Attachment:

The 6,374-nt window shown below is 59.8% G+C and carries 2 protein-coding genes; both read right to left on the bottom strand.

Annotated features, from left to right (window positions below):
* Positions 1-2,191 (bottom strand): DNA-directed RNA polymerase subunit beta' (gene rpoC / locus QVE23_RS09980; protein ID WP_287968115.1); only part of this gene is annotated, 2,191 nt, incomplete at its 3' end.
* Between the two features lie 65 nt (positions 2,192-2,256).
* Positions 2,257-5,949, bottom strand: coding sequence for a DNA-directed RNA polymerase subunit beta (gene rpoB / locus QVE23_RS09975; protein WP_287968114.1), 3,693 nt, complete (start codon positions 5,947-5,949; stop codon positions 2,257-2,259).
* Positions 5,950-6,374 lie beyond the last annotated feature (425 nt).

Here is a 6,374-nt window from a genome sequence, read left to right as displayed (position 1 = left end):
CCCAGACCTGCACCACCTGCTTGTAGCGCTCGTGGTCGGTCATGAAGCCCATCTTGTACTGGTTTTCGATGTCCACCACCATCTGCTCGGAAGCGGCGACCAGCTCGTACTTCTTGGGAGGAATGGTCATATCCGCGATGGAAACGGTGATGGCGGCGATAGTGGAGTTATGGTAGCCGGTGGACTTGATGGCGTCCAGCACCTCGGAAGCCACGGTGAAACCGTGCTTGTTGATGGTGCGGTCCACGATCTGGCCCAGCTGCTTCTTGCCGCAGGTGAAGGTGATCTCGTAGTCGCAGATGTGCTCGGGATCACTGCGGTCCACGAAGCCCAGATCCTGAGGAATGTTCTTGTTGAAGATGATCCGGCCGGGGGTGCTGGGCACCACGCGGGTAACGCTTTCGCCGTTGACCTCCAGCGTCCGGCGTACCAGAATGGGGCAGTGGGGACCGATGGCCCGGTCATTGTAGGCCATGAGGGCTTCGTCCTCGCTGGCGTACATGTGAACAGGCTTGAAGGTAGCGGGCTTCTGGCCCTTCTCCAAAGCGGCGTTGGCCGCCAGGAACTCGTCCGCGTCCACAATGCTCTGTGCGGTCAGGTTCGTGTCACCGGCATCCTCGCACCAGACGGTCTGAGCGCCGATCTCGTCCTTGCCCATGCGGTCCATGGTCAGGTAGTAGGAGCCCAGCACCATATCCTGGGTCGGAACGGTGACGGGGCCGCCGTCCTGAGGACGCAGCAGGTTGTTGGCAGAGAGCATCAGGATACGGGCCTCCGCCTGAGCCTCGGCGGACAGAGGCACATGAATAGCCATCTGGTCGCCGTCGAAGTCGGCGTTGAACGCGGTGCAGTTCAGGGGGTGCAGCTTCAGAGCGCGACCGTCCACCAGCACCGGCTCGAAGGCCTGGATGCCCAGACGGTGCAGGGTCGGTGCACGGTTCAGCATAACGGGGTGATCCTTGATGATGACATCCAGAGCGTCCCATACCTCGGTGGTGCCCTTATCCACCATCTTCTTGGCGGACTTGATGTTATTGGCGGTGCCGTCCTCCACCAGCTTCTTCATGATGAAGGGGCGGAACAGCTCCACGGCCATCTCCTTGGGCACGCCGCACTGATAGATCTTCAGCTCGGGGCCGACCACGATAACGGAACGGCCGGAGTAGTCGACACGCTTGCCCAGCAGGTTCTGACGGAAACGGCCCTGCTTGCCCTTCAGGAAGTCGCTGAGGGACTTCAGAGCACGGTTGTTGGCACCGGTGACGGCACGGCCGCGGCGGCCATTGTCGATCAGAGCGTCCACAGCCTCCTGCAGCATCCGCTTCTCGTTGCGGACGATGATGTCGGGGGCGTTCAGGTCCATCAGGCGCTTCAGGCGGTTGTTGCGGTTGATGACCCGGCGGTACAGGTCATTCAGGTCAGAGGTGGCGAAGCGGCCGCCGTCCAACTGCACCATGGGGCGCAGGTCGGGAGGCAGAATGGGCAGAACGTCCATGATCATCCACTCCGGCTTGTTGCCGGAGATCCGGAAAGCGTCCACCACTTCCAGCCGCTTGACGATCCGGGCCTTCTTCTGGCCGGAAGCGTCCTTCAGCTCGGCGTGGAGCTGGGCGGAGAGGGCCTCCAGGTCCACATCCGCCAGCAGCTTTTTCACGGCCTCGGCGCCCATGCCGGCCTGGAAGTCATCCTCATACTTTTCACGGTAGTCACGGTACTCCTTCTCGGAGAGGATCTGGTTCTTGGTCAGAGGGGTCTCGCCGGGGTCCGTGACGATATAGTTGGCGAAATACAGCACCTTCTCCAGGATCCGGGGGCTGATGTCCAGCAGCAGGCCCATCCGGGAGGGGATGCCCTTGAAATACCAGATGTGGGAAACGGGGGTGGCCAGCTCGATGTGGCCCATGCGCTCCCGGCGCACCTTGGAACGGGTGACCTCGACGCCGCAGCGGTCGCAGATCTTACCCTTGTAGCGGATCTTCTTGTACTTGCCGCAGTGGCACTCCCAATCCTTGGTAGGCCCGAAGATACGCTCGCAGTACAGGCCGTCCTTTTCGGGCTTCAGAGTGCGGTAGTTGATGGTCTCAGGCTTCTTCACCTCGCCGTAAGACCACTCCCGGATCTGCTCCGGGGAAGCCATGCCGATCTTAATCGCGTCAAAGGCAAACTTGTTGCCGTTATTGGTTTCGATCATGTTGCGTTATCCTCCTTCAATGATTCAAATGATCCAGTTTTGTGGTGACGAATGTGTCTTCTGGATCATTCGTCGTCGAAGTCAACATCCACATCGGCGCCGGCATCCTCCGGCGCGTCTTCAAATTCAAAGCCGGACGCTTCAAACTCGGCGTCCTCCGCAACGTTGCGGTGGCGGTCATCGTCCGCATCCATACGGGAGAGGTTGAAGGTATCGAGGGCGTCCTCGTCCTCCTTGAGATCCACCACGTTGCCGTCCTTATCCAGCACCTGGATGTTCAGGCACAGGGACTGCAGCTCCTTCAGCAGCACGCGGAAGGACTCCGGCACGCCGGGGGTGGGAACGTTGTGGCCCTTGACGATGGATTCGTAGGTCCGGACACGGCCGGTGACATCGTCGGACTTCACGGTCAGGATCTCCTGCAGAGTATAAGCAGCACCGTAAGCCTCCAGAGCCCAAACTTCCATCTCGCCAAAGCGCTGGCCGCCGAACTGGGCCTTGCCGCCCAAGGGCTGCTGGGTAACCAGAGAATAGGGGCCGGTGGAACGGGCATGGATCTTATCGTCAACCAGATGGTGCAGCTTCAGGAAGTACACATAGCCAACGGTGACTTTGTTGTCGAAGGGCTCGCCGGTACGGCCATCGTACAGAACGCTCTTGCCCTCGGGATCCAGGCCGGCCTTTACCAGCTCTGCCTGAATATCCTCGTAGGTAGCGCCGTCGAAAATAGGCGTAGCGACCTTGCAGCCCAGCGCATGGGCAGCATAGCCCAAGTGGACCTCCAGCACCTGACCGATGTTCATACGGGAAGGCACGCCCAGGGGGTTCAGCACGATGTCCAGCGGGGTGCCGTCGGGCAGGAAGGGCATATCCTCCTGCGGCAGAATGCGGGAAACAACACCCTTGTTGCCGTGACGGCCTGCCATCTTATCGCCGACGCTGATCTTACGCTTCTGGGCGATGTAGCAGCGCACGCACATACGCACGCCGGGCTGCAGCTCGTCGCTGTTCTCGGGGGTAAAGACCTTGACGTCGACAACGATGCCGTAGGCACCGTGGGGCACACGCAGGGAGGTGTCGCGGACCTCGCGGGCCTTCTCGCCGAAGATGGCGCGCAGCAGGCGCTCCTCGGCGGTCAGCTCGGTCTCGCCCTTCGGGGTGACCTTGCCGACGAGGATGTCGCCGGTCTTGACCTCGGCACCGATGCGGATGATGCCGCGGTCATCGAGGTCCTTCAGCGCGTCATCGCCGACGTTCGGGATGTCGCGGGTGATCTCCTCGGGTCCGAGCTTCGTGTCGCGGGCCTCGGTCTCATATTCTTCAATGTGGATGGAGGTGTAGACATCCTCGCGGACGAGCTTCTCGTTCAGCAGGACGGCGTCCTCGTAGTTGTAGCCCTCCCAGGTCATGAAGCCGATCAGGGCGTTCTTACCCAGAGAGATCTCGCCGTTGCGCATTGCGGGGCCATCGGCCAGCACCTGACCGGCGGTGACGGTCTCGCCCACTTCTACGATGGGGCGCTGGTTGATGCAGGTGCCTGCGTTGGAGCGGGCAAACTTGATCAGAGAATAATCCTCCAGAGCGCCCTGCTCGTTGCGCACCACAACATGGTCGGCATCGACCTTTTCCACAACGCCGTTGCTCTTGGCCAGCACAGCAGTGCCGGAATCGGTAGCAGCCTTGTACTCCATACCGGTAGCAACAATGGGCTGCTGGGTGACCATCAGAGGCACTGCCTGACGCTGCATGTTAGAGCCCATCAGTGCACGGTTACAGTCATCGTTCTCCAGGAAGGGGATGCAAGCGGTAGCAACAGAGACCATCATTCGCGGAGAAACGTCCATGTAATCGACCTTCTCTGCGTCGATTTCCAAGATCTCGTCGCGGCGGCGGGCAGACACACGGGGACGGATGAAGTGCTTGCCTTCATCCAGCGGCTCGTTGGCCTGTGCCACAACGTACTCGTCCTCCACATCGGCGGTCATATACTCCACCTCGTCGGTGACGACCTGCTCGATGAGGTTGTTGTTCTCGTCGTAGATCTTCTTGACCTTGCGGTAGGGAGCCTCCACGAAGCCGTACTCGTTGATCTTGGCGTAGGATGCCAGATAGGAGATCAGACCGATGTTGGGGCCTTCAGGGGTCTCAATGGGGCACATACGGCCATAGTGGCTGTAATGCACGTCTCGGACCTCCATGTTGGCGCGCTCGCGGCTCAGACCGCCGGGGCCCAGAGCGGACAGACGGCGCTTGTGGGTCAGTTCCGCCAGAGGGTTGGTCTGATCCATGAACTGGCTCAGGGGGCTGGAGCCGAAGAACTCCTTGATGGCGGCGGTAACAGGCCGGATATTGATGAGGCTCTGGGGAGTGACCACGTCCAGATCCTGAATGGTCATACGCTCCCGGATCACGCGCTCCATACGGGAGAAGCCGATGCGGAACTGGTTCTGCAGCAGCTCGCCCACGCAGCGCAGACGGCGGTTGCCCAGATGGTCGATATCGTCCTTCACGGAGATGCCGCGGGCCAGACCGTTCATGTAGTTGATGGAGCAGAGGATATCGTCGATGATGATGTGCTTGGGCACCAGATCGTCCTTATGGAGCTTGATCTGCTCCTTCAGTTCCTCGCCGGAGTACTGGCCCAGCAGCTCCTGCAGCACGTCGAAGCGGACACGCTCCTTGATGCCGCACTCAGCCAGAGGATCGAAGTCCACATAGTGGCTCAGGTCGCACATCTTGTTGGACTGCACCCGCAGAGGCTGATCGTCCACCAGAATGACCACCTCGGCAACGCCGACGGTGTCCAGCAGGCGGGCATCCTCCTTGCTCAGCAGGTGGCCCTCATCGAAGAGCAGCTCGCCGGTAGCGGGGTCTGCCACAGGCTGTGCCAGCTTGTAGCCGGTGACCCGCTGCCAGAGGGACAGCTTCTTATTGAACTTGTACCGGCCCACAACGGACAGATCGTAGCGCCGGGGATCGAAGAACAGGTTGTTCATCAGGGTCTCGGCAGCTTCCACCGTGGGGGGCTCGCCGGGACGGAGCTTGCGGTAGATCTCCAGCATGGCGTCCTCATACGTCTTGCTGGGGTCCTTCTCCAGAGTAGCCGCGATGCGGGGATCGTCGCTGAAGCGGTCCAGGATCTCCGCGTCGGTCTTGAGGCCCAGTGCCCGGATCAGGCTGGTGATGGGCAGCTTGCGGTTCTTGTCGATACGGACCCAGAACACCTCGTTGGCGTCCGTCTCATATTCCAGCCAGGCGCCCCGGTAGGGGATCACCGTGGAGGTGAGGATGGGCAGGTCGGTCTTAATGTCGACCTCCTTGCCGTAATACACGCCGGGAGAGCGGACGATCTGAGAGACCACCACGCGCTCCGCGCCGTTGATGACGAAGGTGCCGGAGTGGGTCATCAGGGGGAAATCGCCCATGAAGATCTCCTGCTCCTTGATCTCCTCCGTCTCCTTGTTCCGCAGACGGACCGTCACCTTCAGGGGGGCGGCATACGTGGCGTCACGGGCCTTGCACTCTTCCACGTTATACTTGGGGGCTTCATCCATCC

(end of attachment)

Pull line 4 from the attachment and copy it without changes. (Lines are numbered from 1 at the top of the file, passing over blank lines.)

* Between the two features lie 65 nt (positions 2,192-2,256).